TAMPA — When James Harrell left Jesuit High School in 2012 after three years as head coach, he knew he wasn't done with football.
He wasn't exactly sure what he was going to do next, but it would almost certainly involve being on a sideline somewhere.
That somewhere ended up being Grayson, Ky., site of Kentucky Christian University. It was 2013, and as part of an NFL program for those who wanted to be college coaches, Harrell was working with the Knights' NAIA program.
He lasted one year before coming back to Tampa. He reunited with head coach Robert Weiner at Plant in 2014 as a special advisor/linebackers coach. Last year, he was elevated to defensive coordinator, a position he held when the Panthers won state championships in 2006 and '08.
This year's defense has been one of the school's best. Plant (12-0) allows 10 points per game. Harrell has played a big role in the defense's success. And, at age 59, he is right where he wants to be as a coordinator. His head coaching days are over.
"There is an African proverb, 'Tall trees catch wind,' " Harrell said. "I don't want to catch that wind.
"I don't think head coach at a high school is in the mix for me. I have no desire. At this point in my career I'm not going to teach a class, and I don't want to be on campus for 12 hours at my age. I'm happy with being the coordinator."
Harrell graduated from Chamberlain in 1975 and played four years at Florida. After his nine-year professional career ended, he started his high school coaching career.
It began at Tampa Catholic in 1990. From there he spent 11 seasons as an assistant at Jesuit, where he coached with Weiner under head coach Dominick Ciao. In 2005, Harrell joined Weiner as the defensive coordinator.
After a brief stint as Freedom's head coach in 2009, Harrell was selected as Jesuit's first African-American head coach in 2010. He was 29-6 in his three years with the Tigers.
That's not to say there weren't some rough patches. He had three offensive coordinators in as many seasons. And some were irked when Harrell's son, Anthony, was allowed to transfer from Freedom to Jesuit for his senior year. Jesuit normally does not allow juniors or seniors to transfer in.
"It all started at Jesuit, really," Harrell said. "It was a blessing to be back there in 2010. They gave me a chance to be a head coach. It was a hurdle and there was some resentment for (Anthony) to be there, but it was what I wanted and not necessarily what he wanted."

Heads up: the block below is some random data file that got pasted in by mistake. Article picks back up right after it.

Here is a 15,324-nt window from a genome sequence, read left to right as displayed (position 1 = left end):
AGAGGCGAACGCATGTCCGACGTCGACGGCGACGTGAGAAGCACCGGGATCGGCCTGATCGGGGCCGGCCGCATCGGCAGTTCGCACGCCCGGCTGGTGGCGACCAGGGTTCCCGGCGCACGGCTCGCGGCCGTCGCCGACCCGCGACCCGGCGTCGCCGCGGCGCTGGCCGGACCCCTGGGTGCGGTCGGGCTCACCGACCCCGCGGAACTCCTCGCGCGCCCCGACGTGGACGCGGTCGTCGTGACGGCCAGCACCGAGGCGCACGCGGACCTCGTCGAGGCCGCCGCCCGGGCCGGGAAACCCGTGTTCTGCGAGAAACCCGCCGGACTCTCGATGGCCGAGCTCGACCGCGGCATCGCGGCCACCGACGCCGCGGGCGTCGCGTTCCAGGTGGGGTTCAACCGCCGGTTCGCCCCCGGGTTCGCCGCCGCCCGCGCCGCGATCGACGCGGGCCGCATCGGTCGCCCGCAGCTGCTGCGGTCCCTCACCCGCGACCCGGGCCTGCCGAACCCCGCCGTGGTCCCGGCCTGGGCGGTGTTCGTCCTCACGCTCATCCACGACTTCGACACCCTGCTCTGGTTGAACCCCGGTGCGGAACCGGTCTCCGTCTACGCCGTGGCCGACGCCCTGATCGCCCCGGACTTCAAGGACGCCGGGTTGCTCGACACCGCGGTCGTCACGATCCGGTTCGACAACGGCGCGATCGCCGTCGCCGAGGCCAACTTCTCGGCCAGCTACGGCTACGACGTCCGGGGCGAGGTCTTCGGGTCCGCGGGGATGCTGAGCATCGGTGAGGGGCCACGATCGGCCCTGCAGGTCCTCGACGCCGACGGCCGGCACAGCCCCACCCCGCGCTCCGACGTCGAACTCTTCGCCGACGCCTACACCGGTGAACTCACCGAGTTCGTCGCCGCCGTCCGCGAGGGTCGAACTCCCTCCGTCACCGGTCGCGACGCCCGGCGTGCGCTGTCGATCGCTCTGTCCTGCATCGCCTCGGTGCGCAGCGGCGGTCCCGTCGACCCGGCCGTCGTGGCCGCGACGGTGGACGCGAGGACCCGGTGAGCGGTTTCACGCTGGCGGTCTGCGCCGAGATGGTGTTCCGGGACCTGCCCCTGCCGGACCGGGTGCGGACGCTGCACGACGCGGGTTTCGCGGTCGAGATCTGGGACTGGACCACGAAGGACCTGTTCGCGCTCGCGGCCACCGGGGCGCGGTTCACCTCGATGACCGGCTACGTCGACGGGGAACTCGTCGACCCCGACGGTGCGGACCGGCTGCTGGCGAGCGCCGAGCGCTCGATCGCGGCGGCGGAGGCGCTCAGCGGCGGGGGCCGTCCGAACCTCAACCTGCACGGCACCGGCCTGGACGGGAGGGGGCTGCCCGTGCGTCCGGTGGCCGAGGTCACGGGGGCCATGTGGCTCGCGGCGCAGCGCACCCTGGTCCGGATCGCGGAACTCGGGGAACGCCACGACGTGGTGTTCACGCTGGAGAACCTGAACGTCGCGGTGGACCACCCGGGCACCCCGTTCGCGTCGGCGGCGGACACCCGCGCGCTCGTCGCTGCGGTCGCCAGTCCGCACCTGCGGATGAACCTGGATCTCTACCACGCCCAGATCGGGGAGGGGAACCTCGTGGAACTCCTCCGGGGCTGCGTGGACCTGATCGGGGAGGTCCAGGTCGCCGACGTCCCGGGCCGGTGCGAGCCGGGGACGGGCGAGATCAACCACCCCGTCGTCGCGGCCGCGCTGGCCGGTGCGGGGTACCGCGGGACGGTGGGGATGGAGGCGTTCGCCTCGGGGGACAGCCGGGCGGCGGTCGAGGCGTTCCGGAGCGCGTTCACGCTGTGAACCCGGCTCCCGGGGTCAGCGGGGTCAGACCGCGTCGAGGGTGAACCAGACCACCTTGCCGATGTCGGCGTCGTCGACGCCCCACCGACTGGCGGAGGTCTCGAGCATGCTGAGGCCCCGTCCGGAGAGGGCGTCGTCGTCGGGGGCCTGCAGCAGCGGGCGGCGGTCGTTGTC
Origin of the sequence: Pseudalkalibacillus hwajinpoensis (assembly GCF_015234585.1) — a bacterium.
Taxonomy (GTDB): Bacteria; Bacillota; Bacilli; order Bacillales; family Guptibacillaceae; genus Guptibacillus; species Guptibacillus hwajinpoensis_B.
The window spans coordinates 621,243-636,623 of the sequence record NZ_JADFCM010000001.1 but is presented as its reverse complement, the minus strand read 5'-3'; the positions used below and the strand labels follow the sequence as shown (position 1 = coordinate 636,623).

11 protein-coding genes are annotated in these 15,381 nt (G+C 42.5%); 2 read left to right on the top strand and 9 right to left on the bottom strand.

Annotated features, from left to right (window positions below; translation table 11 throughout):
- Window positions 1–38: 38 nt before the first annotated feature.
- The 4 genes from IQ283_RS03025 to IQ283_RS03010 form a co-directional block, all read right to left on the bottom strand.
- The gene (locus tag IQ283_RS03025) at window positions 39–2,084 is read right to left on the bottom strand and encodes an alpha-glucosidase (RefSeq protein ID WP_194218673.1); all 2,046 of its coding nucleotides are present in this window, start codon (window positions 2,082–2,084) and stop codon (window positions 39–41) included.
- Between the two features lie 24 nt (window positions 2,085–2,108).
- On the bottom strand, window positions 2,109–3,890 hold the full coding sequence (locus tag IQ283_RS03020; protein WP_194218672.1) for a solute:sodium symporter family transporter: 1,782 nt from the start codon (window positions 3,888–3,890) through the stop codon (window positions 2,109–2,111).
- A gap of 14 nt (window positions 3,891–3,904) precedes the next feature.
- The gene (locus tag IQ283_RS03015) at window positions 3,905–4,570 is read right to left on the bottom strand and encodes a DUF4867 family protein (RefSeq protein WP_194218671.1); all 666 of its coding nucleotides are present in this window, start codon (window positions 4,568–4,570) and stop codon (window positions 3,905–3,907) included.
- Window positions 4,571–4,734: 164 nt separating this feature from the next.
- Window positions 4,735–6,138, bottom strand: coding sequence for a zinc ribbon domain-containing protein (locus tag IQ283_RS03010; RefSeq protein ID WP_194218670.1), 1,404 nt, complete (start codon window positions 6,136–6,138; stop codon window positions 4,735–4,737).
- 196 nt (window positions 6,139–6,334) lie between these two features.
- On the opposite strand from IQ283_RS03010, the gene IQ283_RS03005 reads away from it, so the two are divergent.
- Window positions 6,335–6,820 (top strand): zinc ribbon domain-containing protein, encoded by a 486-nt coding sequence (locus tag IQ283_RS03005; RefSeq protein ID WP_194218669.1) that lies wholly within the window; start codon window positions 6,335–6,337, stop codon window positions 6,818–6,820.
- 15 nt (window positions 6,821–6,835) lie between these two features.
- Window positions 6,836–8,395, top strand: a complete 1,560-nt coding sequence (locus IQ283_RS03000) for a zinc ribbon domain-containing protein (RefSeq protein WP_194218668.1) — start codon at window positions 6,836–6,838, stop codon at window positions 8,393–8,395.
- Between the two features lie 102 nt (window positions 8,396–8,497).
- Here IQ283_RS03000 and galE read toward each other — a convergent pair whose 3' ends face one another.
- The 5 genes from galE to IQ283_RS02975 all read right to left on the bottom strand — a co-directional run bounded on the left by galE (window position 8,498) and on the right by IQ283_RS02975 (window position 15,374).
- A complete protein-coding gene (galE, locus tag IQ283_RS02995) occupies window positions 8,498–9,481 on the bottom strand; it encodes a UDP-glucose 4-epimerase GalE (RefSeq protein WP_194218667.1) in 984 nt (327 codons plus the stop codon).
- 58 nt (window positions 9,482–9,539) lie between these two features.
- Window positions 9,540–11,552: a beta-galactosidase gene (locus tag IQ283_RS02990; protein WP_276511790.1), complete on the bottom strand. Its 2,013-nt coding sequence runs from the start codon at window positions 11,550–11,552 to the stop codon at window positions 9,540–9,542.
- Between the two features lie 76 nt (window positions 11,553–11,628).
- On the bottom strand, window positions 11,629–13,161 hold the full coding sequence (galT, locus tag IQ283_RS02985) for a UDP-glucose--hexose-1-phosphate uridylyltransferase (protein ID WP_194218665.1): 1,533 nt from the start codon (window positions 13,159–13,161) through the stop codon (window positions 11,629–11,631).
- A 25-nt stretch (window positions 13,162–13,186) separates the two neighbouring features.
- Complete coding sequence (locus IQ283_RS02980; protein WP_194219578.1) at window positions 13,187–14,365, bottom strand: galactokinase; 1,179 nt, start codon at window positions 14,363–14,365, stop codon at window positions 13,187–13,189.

His former team, like his current team, is still in the playoffs. In a perfect world, Harrell said, both Jesuit and Plant would be hoisting state trophies in two weeks.
"I have no ill feelings about Jesuit; I'm pulling for them," Harrell said. "It would be great for us to win a state title and for them to win a state title. That would be awesome."
What's awesome for Weiner is having Harrell back on his staff.
"James is a tremendous football mind," Weiner said. "I think he's one of the most outstanding coaches about in-game adjustments. As a head coach, sometimes I just go down to him and say 'We're giving up the dive. Stop the dive.' And the thing about James, he has an immediate answer to everything. He has a way to make it right."
Of course, Harrell can't be a good coach without good players. He pointed out junior defensive lineman Judge Culpepper (59 tackles, eight sacks), senior linebacker Thomas Allen (123 tackles, 44 tackles for a loss), senior defensive back Juwan Burgess (47 tackles, two interceptions) and senior defensive back Whop Philyor (29 tackles, two interceptions, 18 pass deflections) as standouts. Several others have made it difficult all season for offenses to move.
Could this be another championship defense under Harrell's watch?
"I think this is one of the best, at least statistic-wise," Harrell said. "I think this is the best we've had as far as total offense allowed (under 200 yards).
"But you can't be great until you win it all."